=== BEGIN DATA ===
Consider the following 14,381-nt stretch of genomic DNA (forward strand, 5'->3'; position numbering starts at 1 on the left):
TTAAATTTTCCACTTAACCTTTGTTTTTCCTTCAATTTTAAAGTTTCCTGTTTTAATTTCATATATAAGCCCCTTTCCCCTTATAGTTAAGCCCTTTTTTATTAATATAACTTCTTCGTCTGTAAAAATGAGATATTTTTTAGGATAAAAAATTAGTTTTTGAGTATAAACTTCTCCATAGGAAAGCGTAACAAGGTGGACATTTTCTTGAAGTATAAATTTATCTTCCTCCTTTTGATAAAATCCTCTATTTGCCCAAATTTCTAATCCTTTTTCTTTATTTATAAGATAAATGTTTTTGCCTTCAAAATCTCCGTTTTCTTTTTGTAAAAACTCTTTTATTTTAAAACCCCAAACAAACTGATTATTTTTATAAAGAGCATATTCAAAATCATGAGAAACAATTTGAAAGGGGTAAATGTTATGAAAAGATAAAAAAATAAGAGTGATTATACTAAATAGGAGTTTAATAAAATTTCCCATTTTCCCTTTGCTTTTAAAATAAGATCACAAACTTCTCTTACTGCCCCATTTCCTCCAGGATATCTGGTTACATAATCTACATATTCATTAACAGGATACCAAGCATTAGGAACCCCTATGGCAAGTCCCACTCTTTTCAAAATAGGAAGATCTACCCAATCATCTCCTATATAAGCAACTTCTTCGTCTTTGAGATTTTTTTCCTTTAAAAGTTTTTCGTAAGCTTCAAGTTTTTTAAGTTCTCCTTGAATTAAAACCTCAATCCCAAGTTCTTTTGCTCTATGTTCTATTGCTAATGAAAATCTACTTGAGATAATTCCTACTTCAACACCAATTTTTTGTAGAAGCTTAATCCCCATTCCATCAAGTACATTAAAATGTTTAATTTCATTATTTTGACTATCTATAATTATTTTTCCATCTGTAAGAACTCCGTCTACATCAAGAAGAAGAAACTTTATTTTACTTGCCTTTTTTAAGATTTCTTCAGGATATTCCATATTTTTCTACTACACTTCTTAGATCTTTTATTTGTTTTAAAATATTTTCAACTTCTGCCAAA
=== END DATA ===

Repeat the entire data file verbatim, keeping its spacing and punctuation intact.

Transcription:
Consider the following 14,381-nt stretch of genomic DNA (forward strand, 5'->3'; position numbering starts at 1 on the left):
TTAAATTTTCCACTTAACCTTTGTTTTTCCTTCAATTTTAAAGTTTCCTGTTTTAATTTCATATATAAGCCCCTTTCCCCTTATAGTTAAGCCCTTTTTTATTAATATAACTTCTTCGTCTGTAAAAATGAGATATTTTTTAGGATAAAAAATTAGTTTTTGAGTATAAACTTCTCCATAGGAAAGCGTAACAAGGTGGACATTTTCTTGAAGTATAAATTTATCTTCCTCCTTTTGATAAAATCCTCTATTTGCCCAAATTTCTAATCCTTTTTCTTTATTTATAAGATAAATGTTTTTGCCTTCAAAATCTCCGTTTTCTTTTTGTAAAAACTCTTTTATTTTAAAACCCCAAACAAACTGATTATTTTTATAAAGAGCATATTCAAAATCATGAGAAACAATTTGAAAGGGGTAAATGTTATGAAAAGATAAAAAAATAAGAGTGATTATACTAAATAGGAGTTTAATAAAATTTCCCATTTTCCCTTTGCTTTTAAAATAAGATCACAAACTTCTCTTACTGCCCCATTTCCTCCAGGATATCTGGTTACATAATCTACATATTCATTAACAGGATACCAAGCATTAGGAACCCCTATGGCAAGTCCCACTCTTTTCAAAATAGGAAGATCTACCCAATCATCTCCTATATAAGCAACTTCTTCGTCTTTGAGATTTTTTTCCTTTAAAAGTTTTTCGTAAGCTTCAAGTTTTTTAAGTTCTCCTTGAATTAAAACCTCAATCCCAAGTTCTTTTGCTCTATGTTCTATTGCTAATGAAAATCTACTTGAGATAATTCCTACTTCAACACCAATTTTTTGTAGAAGCTTAATCCCCATTCCATCAAGTACATTAAAATGTTTAATTTCATTATTTTGACTATCTATAATTATTTTTCCATCTGTAAGAACTCCGTCTACATCAAGAAGAAGAAACTTTATTTTACTTGCCTTTTTTAAGATTTCTTCAGGATATTCCATATTTTTCTACTACACTTCTTAGATCTTTTATTTGTTTTAAAATATTTTCAACTTCTGCCAAA